+1 on the model X being a piece o' shit. We had one as a loaner--stupid beyond belief. If they paid the tiniest bit of attention to what people use SUVs for they would have built a completely different car. And I probably would have bought one.

What I REALLY like about the Cybertruck is that its stainless steel. I LOVE welding stainless. It's a tiny bit tricky since you have to purge the O2 off the back of the part you're welding or you get a crusty, damaged mess, but do it right and it welds like spreading butter and the finished welds can be beautiful. Titanium can be even more glorious, but I'm not waiting for a TiCybertruck.

Why does this matter you might ask, and here's the part that will send Admin running to go barbeque some pizza with his hands over his eyes: You say you want a rack--no problemo, weld one on. Or at least weld on the mount. Screw screws, this thing is a welder's wet dream.

And if I want to make significant modifications I can do it without panel beating and working up a sweat on my English wheel--grab some stainless and bend up the form. I won't even need a buck. Any compound curves will look out of place--call me origami-san. I have two sheet metal brakes, a pan and box brake, a bead roller, and a tubing bender. As soon as I get my notification that I can come to get mine I'm going to order a bunch of stainless steel. Easy, Peasy.

Here's a monster truck version modeled out of paper.


I'm probably one of the most experienced people on the planet when it comes to working on vehicles with no compound curves. This is my race car. I've rebuilt crushed panels in the paddock and had the tech inspectors say "I don't know if this is good or bad, but this thing looks exactly the same as it did before the crash".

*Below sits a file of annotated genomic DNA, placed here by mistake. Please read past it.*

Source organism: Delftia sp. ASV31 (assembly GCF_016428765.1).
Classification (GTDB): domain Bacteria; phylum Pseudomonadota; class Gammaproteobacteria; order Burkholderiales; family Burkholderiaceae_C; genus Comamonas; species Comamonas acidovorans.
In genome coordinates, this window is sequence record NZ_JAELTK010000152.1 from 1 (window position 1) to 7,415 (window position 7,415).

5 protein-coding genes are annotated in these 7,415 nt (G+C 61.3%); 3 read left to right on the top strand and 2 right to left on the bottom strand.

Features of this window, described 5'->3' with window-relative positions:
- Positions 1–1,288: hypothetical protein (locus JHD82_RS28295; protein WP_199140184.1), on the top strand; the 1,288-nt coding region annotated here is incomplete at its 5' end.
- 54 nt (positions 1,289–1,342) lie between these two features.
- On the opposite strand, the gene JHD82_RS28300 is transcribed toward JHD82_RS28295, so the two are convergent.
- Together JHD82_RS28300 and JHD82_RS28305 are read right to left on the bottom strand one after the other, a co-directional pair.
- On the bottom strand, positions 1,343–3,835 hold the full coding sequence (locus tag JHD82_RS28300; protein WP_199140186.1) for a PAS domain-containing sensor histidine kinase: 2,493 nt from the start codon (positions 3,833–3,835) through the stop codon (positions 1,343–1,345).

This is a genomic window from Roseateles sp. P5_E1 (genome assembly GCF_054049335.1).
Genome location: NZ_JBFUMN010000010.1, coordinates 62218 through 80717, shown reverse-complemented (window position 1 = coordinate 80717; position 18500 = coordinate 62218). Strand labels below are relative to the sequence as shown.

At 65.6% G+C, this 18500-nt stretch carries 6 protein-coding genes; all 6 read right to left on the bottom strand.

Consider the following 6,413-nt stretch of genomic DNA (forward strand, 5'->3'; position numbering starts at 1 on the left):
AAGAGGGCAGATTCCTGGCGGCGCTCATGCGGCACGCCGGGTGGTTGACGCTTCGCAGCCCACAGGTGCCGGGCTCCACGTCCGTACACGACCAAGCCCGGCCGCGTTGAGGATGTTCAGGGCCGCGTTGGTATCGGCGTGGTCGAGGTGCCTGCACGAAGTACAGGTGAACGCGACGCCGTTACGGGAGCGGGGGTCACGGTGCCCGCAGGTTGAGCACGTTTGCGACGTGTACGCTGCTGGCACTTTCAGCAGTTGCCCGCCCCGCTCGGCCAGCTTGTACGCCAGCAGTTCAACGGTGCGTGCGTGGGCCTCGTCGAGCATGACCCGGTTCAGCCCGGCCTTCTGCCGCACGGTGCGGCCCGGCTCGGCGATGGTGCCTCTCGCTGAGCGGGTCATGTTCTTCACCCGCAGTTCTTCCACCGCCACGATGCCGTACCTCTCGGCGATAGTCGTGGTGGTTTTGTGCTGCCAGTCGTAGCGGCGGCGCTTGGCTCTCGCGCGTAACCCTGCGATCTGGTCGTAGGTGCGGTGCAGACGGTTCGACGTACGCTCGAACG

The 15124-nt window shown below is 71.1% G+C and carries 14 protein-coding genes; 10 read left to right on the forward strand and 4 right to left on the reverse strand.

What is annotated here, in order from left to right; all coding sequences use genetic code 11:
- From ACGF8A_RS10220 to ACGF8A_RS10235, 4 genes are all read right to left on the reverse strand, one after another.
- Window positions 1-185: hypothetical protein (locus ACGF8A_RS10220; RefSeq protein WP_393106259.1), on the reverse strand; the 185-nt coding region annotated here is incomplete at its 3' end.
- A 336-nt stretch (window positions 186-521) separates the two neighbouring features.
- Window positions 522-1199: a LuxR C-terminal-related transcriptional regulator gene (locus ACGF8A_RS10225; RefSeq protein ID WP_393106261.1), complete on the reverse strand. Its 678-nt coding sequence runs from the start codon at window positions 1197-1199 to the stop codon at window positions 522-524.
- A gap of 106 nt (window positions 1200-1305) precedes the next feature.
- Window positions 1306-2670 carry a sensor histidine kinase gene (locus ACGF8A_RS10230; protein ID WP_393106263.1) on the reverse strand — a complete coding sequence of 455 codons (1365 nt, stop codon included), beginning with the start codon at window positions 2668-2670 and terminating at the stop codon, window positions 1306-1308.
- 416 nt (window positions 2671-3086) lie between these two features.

« Last Edit: February 14, 2021, 01:06:11 PM by PonoBill »
Foote 10'4X34", SIC 17.5 V1 hollow and an EPS one in Hood River. Foote 9'0" x 31", L41 8'8", 18' Speedboard, etc. etc.

PonoBill

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Re: Tesla designs. Not really SUP friendly
« Reply #6 on: February 14, 2021, 06:07:43 PM »
And yes, that's the late, great Chris Economaki interviewing me. The blue car I came in second to is THE Meister Brauser Chaparral 1, probably somewhere between $5 and 10 million if you could even get the racer who owns it to sell his. Well driven with four times the horsepower of Peyote, and we finished on the same lap and I could still see him--just a blue dot, but still... Peyote punches WAY past its weight. The rest of the field was equally prestigious, and the Amazing Peyote spanked their butts. I paid $30K for this car and a trailer--it was a very nice trailer.

I'm so fucking proud to own and race this little car. If only because my late middle brother David who was a serious racing fan, came to see me race at Limerock, and was so blown away he couldn't say anything. He and Bob (Stoneaxe) helped me work on the car all weekend after the clutch came apart. We got it back together and raced the shit out of it. He kept trying to tell me what it meant to him, and he kept choking up and couldn't say anything. That was the same weekend I gave Bob my new Starboard 12' 6" because I thought it might help him with his vertigo--and a whole chapter of amazing Cape Cod Bay Challenge paddles and races began. I still can't read my brother Dave's comments at the end of this post without tearing up. Hey, I never cry. https://www.ponostyle.com/30-babcocks/

David drove up to Watkins Glen by himself a few weeks later because he just wanted to see me race Peyote on a track that he loved as a spectator, and slept in a leaky tent during a fierce rainstorm in the back of his car. Peyote got more or less destroyed (of course we rebuilt it!) in that race, but my brother and I had the best time, probably the closest and best weekend we ever had together. It was the last time I saw him. I miss him like crazy, but how lucky I am to have that burned into my memories.

https://www.ponostyle.com/punted-at-watkins-glen/
« Last Edit: February 14, 2021, 06:48:45 PM by PonoBill »